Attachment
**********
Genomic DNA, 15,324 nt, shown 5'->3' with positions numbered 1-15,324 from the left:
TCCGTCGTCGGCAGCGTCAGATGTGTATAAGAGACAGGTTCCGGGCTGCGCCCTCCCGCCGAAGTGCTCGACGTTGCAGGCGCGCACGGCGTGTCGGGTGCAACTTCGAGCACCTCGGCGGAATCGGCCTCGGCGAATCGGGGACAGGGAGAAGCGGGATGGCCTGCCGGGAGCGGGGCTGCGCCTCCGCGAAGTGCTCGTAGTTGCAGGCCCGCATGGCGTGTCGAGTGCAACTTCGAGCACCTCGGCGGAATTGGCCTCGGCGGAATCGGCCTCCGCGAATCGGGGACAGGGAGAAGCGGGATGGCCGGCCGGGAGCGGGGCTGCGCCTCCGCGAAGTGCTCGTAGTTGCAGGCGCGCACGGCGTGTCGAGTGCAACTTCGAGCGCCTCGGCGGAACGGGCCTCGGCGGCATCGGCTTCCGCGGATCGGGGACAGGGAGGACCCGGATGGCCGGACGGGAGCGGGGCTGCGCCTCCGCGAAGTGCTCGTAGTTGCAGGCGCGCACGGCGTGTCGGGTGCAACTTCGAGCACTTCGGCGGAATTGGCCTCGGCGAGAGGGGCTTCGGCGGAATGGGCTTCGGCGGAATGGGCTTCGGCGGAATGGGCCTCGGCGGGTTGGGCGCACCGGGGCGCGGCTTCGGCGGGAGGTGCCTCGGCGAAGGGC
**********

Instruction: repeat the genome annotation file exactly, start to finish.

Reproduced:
Genomic DNA, 15,324 nt, shown 5'->3' with positions numbered 1-15,324 from the left:
TCCGTCGTCGGCAGCGTCAGATGTGTATAAGAGACAGGTTCCGGGCTGCGCCCTCCCGCCGAAGTGCTCGACGTTGCAGGCGCGCACGGCGTGTCGGGTGCAACTTCGAGCACCTCGGCGGAATCGGCCTCGGCGAATCGGGGACAGGGAGAAGCGGGATGGCCTGCCGGGAGCGGGGCTGCGCCTCCGCGAAGTGCTCGTAGTTGCAGGCCCGCATGGCGTGTCGAGTGCAACTTCGAGCACCTCGGCGGAATTGGCCTCGGCGGAATCGGCCTCCGCGAATCGGGGACAGGGAGAAGCGGGATGGCCGGCCGGGAGCGGGGCTGCGCCTCCGCGAAGTGCTCGTAGTTGCAGGCGCGCACGGCGTGTCGAGTGCAACTTCGAGCGCCTCGGCGGAACGGGCCTCGGCGGCATCGGCTTCCGCGGATCGGGGACAGGGAGGACCCGGATGGCCGGACGGGAGCGGGGCTGCGCCTCCGCGAAGTGCTCGTAGTTGCAGGCGCGCACGGCGTGTCGGGTGCAACTTCGAGCACTTCGGCGGAATTGGCCTCGGCGAGAGGGGCTTCGGCGGAATGGGCTTCGGCGGAATGGGCTTCGGCGGAATGGGCCTCGGCGGGTTGGGCGCACCGGGGCGCGGCTTCGGCGGGAGGTGCCTCGGCGAAGGGC